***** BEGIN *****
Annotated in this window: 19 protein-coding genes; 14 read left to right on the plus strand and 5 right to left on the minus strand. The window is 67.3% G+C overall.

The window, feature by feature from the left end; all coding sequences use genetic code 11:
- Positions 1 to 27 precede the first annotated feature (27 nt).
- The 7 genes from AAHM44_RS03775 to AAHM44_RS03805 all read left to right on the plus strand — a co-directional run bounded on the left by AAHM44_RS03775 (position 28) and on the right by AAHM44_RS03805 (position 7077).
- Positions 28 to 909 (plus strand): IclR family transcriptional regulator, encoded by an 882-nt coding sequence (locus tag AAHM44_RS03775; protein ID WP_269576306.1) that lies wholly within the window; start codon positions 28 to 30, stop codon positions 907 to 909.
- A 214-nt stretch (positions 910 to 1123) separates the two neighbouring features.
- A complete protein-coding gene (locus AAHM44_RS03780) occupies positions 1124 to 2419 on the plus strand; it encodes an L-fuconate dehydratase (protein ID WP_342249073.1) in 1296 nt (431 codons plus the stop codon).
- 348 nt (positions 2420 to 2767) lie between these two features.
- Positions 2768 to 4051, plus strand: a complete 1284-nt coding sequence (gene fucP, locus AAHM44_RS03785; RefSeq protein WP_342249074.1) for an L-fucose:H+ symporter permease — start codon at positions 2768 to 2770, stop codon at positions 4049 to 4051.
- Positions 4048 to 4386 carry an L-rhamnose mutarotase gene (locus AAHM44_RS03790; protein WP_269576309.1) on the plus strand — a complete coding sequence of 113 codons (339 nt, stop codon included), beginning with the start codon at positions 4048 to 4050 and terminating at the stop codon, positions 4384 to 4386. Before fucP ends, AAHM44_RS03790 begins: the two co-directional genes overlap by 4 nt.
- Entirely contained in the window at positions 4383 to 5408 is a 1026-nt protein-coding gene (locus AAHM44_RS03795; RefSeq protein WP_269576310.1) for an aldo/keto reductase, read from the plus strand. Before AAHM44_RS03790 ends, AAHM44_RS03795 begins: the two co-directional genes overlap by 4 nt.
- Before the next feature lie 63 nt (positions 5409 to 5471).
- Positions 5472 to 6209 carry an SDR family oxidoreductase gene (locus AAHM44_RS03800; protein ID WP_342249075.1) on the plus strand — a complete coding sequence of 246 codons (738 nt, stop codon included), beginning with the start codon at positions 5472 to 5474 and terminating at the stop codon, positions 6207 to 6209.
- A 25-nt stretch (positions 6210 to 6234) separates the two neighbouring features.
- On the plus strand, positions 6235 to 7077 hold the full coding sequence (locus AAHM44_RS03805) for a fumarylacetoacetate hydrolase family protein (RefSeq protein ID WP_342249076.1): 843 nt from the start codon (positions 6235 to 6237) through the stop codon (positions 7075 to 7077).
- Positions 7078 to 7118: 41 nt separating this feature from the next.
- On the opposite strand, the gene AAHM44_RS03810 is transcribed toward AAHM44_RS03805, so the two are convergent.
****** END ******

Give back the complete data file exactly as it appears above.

Annotated in this window: 19 protein-coding genes; 14 read left to right on the plus strand and 5 right to left on the minus strand. The window is 67.3% G+C overall.

The window, feature by feature from the left end; all coding sequences use genetic code 11:
- Positions 1 to 27 precede the first annotated feature (27 nt).
- The 7 genes from AAHM44_RS03775 to AAHM44_RS03805 all read left to right on the plus strand — a co-directional run bounded on the left by AAHM44_RS03775 (position 28) and on the right by AAHM44_RS03805 (position 7077).
- Positions 28 to 909 (plus strand): IclR family transcriptional regulator, encoded by an 882-nt coding sequence (locus tag AAHM44_RS03775; protein ID WP_269576306.1) that lies wholly within the window; start codon positions 28 to 30, stop codon positions 907 to 909.
- A 214-nt stretch (positions 910 to 1123) separates the two neighbouring features.
- A complete protein-coding gene (locus AAHM44_RS03780) occupies positions 1124 to 2419 on the plus strand; it encodes an L-fuconate dehydratase (protein ID WP_342249073.1) in 1296 nt (431 codons plus the stop codon).
- 348 nt (positions 2420 to 2767) lie between these two features.
- Positions 2768 to 4051, plus strand: a complete 1284-nt coding sequence (gene fucP, locus AAHM44_RS03785; RefSeq protein WP_342249074.1) for an L-fucose:H+ symporter permease — start codon at positions 2768 to 2770, stop codon at positions 4049 to 4051.
- Positions 4048 to 4386 carry an L-rhamnose mutarotase gene (locus AAHM44_RS03790; protein WP_269576309.1) on the plus strand — a complete coding sequence of 113 codons (339 nt, stop codon included), beginning with the start codon at positions 4048 to 4050 and terminating at the stop codon, positions 4384 to 4386. Before fucP ends, AAHM44_RS03790 begins: the two co-directional genes overlap by 4 nt.
- Entirely contained in the window at positions 4383 to 5408 is a 1026-nt protein-coding gene (locus AAHM44_RS03795; RefSeq protein WP_269576310.1) for an aldo/keto reductase, read from the plus strand. Before AAHM44_RS03790 ends, AAHM44_RS03795 begins: the two co-directional genes overlap by 4 nt.
- Before the next feature lie 63 nt (positions 5409 to 5471).
- Positions 5472 to 6209 carry an SDR family oxidoreductase gene (locus AAHM44_RS03800; protein ID WP_342249075.1) on the plus strand — a complete coding sequence of 246 codons (738 nt, stop codon included), beginning with the start codon at positions 5472 to 5474 and terminating at the stop codon, positions 6207 to 6209.
- A 25-nt stretch (positions 6210 to 6234) separates the two neighbouring features.
- On the plus strand, positions 6235 to 7077 hold the full coding sequence (locus AAHM44_RS03805) for a fumarylacetoacetate hydrolase family protein (RefSeq protein ID WP_342249076.1): 843 nt from the start codon (positions 6235 to 6237) through the stop codon (positions 7075 to 7077).
- Positions 7078 to 7118: 41 nt separating this feature from the next.
- On the opposite strand, the gene AAHM44_RS03810 is transcribed toward AAHM44_RS03805, so the two are convergent.